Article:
Even though this wallet is open-source, it has many bugs. Recently a bug enabled anyone to destroy anyone else’s smart contracts. There was another buy which had frozen the Ethereum of several users. Users complained that they were not able to retrieve their funds from this wallet.

Paper Wallet

Paper wallets are used as cold storages for cryptocurrencies. They are free to use and are safer than most online wallets. You can create a paper wallet with MyEtherWallet as the article mentions earlier. However, the most common way to create Ethereum paper wallet is by using the service provided by EthAddress.

You can create any number of paper wallets, laminate them, transfer some Ether onto them, put them in a safe and forget about them. This ensures your funds are safe and even you have access to your funds whenever you need it.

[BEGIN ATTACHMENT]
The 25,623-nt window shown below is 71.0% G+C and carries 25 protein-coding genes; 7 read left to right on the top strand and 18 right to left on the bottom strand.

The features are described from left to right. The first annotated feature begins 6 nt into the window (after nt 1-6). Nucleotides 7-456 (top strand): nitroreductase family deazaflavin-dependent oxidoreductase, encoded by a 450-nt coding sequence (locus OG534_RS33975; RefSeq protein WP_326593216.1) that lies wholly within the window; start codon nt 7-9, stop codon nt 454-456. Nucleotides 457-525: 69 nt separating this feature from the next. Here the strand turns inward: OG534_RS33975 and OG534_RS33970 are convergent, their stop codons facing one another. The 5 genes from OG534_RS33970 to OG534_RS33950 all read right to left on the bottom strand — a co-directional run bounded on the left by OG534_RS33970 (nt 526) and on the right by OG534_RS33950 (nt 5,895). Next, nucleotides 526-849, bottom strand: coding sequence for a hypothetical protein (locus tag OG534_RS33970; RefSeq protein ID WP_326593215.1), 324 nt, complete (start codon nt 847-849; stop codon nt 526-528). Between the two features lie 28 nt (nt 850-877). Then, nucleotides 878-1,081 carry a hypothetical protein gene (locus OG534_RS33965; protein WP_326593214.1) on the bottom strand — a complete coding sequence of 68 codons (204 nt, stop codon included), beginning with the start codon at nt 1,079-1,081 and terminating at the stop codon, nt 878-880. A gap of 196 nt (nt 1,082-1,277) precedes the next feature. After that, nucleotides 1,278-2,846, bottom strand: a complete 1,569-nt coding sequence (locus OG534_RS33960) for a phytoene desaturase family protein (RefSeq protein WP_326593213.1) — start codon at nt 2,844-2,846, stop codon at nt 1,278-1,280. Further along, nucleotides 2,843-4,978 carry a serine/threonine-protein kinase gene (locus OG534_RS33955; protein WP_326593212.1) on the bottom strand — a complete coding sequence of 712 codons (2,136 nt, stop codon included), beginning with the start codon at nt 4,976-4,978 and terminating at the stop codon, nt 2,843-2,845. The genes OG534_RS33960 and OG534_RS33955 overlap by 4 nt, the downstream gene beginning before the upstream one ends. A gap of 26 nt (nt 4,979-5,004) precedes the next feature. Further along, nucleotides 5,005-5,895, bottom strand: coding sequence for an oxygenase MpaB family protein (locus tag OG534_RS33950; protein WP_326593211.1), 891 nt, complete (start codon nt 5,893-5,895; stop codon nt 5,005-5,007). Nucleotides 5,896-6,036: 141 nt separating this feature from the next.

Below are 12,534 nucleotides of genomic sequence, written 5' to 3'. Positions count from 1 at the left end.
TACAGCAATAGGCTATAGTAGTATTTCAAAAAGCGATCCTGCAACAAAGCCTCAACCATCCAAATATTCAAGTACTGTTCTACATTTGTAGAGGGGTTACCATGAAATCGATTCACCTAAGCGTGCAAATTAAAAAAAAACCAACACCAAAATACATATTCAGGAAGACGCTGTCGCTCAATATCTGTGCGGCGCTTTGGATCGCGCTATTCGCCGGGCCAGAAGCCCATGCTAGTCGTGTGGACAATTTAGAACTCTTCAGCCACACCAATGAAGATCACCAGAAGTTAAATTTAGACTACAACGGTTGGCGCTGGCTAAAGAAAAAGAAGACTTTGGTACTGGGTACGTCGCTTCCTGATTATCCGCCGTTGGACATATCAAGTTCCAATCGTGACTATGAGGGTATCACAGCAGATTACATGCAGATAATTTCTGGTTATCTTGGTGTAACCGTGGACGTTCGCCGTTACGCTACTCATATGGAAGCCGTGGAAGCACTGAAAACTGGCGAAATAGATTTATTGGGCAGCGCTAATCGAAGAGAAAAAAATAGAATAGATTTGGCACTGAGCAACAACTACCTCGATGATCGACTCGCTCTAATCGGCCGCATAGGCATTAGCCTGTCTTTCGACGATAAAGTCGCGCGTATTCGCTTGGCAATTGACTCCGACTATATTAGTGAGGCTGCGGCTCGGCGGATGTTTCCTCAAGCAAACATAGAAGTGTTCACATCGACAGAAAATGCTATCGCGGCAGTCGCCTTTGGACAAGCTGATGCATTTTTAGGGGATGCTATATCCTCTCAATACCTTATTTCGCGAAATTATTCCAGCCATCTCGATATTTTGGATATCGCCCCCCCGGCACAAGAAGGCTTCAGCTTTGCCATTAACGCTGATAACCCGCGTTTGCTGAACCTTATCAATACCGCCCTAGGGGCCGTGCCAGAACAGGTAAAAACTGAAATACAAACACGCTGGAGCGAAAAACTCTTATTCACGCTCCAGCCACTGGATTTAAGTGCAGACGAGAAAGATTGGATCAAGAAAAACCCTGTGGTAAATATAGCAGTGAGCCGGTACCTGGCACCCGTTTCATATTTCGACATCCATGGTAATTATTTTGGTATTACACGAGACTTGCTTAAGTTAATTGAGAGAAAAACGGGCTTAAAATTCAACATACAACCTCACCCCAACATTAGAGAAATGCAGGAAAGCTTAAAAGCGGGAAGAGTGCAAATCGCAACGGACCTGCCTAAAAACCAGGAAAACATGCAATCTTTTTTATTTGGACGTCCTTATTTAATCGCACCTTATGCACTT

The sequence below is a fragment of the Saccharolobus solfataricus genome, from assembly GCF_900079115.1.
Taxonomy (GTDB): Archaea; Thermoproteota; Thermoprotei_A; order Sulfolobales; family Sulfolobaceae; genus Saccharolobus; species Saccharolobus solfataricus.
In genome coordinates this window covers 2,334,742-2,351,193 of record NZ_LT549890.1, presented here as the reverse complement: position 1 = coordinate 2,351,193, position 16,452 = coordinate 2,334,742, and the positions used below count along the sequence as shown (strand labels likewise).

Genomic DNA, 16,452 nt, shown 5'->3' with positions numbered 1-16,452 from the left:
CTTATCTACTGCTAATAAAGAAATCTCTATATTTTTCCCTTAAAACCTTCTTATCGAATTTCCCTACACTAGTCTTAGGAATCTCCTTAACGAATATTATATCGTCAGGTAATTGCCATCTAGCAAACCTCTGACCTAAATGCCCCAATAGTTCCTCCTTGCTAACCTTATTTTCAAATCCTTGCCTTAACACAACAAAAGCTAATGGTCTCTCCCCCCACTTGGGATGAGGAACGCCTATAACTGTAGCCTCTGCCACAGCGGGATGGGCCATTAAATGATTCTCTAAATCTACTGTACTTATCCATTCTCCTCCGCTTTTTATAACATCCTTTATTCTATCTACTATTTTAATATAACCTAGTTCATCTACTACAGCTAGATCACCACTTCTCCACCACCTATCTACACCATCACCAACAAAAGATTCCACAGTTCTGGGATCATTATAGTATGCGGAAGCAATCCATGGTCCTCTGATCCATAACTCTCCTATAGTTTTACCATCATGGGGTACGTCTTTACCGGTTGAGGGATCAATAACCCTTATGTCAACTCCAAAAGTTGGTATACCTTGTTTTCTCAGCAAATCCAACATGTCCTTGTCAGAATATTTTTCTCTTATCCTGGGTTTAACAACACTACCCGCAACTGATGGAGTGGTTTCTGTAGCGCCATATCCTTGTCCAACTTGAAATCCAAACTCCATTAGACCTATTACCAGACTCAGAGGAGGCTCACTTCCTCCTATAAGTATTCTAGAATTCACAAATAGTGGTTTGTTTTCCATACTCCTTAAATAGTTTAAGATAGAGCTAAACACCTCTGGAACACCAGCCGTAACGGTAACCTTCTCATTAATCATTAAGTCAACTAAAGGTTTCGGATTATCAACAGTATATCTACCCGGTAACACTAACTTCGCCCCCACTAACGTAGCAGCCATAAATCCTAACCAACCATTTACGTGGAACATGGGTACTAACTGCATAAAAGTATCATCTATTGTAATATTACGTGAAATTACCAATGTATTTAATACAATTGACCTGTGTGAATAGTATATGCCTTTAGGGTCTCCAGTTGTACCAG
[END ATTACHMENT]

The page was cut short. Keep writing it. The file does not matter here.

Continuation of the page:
Also check out: Best Monero Wallets

Conclusion

When it comes to any cryptocurrency, you are your own bank and only you are responsible for your funds. With the community of Ethereum growing exponentially which leads to the growth in the number of hackers as well, it is your responsibility to secure your assets.

While the hardware wallets are the most secure way to store Ethereum, you do have to pay a price for the wallet itself which many people don’t prefer. If you are storing a large amount of Ether then you should definitely go for a hardware wallet as no other wallet even comes close to the security features it offers.

Paper wallets are secure but are more susceptible to damage. Many investors do prefer online wallets as well due to its portability but if the device you’re using it on is already compromised, you risk losing all your funds.

While choosing any wallet you should always give utmost importance to security, integration across multiple platforms, ease of use and of course, your particular use case.